UST Dept. of Philosophy, University of Macau co-host online forum on relevance of critical theory

The UST Department of Philosophy and the Department of Philosophy and Religious Studies of the University of Macau (UM) co-hosted an online forum with the theme “The crisis of critical theory?  Critical theory from and beyond the margins,” held recently via Zoom.  The online forum was convened by UST’s Prof. Paolo A. Bolaños, Ph.D., and MU’s Prof. Mario Wenning, Ph.D.

The theme of the forum centered on the relevance of critical theory beyond its place of origin.  Critical theory is a philosophical movement associated with the Frankfurt School that began in the 1930s in Germany; the movement’s aim was to critically assess the social and political pathologies of the time inspired by insights from Hegel, Marx, Nietzsche, and Freud, as well as ideas from sociology, political theory, economics, and psychology.  

Throughout the decades since its inception, critical theory has asserted the role as a vanguard of protecting the interests of the oppressed, the pursuit of justice, and the abolition of domination and alienation in society.  The forum participants tackled whether the critical theory has anything to contribute outside the Western-European context, exploring the possibility of expanding its scope by drawing on critical perspectives on modern societies and emancipation movements that have originated in Asia.

A total of eight papers, with diverse topics tackling the main theme, were featured in the forum and were presented by representatives from UST and UM: “Critical Theory at the Margins” by Paolo A. Bolaños (UST), “Filial Piety vs. Critique of Blood Vengeance” by Lee Tingmien (UM), “Critical Theory and Tradition” by Jovito V. Cariño (UST), “Profile Politics: A Critique of the ‘White Left’ (bai zuo 白左 )” by Hans-Georg Moeller (UM), “Critical Theory and Recognition” by Roland Theuas Pada (UST), “Critical Theory and Revolution” by Raniel Reyes (UST), “Critical Perspectives on National and Civilizational Identities: Solidarity and Enthusiasm” by Daniel Sarafinas (UM), and “Free Fall: A Hegelian Critique of the Gambling Rabble” by Mario Wenning (UM).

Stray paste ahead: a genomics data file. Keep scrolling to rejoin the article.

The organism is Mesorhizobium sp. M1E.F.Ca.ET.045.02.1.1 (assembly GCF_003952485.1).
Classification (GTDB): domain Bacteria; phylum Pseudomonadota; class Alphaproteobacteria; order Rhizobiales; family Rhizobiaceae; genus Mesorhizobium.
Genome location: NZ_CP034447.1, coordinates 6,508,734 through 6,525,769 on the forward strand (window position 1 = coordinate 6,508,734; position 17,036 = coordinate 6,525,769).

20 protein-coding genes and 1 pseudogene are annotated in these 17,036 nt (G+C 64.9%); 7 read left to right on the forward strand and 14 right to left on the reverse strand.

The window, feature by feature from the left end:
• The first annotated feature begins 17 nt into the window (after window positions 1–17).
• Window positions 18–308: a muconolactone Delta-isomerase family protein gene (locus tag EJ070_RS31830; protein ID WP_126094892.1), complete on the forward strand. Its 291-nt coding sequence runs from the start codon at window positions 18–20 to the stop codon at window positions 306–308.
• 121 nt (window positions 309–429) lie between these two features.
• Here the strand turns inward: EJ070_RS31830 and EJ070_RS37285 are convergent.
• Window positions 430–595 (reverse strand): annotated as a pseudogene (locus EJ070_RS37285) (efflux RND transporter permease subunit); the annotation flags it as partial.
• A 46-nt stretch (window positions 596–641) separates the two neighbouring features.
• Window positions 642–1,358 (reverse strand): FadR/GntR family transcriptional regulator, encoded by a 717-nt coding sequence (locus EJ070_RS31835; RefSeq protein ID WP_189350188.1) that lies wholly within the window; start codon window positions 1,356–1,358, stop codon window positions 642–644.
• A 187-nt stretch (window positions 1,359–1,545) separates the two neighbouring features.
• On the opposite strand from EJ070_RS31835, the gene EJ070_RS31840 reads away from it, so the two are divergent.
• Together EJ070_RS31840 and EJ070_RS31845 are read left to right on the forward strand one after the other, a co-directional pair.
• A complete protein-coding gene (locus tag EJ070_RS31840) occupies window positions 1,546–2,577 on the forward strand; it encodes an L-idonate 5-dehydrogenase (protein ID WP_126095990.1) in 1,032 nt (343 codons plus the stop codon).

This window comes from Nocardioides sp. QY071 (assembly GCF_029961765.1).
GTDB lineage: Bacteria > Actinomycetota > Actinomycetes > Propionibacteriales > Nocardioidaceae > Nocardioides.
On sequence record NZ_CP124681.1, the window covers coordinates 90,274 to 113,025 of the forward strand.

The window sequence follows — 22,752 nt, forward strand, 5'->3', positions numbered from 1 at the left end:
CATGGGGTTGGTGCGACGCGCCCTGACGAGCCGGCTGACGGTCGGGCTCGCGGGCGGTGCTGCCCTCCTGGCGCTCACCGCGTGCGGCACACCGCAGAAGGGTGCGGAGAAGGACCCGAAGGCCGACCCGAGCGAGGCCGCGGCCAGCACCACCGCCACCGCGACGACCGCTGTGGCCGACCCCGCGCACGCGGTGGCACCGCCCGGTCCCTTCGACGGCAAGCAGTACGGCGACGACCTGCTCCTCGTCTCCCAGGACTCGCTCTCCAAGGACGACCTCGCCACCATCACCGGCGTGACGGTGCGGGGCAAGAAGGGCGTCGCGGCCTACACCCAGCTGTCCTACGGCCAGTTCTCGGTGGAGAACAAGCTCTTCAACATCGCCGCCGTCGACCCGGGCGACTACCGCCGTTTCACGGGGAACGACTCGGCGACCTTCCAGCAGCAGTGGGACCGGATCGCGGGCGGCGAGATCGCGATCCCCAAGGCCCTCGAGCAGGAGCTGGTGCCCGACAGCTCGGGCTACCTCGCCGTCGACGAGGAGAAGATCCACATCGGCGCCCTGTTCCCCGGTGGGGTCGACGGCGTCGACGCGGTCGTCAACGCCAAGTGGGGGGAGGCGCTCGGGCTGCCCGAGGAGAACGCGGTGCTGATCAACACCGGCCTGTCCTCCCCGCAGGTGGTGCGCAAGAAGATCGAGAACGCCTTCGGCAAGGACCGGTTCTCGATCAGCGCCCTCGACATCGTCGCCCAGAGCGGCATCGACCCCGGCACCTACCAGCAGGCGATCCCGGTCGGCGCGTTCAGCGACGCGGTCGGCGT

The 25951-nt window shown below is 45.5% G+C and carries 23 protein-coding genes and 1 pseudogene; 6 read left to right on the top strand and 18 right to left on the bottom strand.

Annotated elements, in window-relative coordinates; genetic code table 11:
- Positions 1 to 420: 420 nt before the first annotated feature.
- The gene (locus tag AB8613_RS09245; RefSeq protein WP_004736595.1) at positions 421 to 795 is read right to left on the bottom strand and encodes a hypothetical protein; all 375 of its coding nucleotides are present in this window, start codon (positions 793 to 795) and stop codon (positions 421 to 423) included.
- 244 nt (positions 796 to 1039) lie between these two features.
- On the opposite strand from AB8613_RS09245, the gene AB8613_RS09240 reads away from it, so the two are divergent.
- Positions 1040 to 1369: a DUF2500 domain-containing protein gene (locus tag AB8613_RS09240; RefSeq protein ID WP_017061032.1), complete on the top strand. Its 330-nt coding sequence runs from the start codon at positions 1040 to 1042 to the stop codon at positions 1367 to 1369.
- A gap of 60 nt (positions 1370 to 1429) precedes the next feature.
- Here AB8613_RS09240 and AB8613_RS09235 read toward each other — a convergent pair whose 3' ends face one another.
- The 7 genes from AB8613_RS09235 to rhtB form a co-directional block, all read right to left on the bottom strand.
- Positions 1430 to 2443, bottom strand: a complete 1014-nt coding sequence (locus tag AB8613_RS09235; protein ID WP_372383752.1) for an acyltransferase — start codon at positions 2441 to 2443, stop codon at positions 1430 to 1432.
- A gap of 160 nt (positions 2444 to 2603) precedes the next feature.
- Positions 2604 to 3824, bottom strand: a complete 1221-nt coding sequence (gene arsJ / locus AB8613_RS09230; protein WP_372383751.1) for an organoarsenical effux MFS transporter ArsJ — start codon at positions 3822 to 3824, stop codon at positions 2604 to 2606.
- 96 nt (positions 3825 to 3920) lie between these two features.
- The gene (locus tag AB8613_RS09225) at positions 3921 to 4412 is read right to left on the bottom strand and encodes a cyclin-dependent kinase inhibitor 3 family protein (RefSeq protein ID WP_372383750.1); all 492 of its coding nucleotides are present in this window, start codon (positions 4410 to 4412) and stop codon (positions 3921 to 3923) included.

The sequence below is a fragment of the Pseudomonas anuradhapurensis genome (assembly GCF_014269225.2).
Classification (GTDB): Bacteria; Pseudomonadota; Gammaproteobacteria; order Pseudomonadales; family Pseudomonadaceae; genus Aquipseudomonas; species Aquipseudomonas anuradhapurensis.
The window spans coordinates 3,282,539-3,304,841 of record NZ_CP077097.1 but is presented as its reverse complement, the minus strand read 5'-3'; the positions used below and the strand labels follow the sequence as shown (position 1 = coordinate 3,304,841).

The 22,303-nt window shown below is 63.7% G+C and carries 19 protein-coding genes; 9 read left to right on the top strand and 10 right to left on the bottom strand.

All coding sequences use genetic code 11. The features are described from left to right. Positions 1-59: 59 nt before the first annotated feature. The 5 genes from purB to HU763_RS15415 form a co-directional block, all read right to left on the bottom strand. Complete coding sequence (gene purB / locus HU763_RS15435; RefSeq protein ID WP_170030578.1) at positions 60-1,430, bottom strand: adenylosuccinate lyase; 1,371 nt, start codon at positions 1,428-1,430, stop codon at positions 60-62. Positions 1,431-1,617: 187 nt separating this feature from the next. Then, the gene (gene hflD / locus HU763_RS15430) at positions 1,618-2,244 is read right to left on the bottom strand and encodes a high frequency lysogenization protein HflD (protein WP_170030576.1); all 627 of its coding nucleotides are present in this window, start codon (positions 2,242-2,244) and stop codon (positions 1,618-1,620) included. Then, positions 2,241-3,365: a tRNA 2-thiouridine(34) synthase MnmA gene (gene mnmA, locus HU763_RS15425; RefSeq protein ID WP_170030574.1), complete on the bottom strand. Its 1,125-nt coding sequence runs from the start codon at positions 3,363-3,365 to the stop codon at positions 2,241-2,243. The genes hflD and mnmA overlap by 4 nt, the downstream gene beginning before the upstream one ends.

The online forum was attended by around 140 participants from around the globe, and the sessions were moderated by UST Department of Philosophy faculty members Christine Tan, Ranier Abengaña, and Anton Rennesland.   

“The crisis of critical theory? Critical theory from and beyond the margins” was initiated as part of the formal academic partnership between UST’s Department of Philosophy and UM’s Department of Philosophy and Religious Studies.  It was made possible through the support of UM’s Faculty of Arts and Humanities, and UST’s Faculty of Arts and Letters and the Graduate School.

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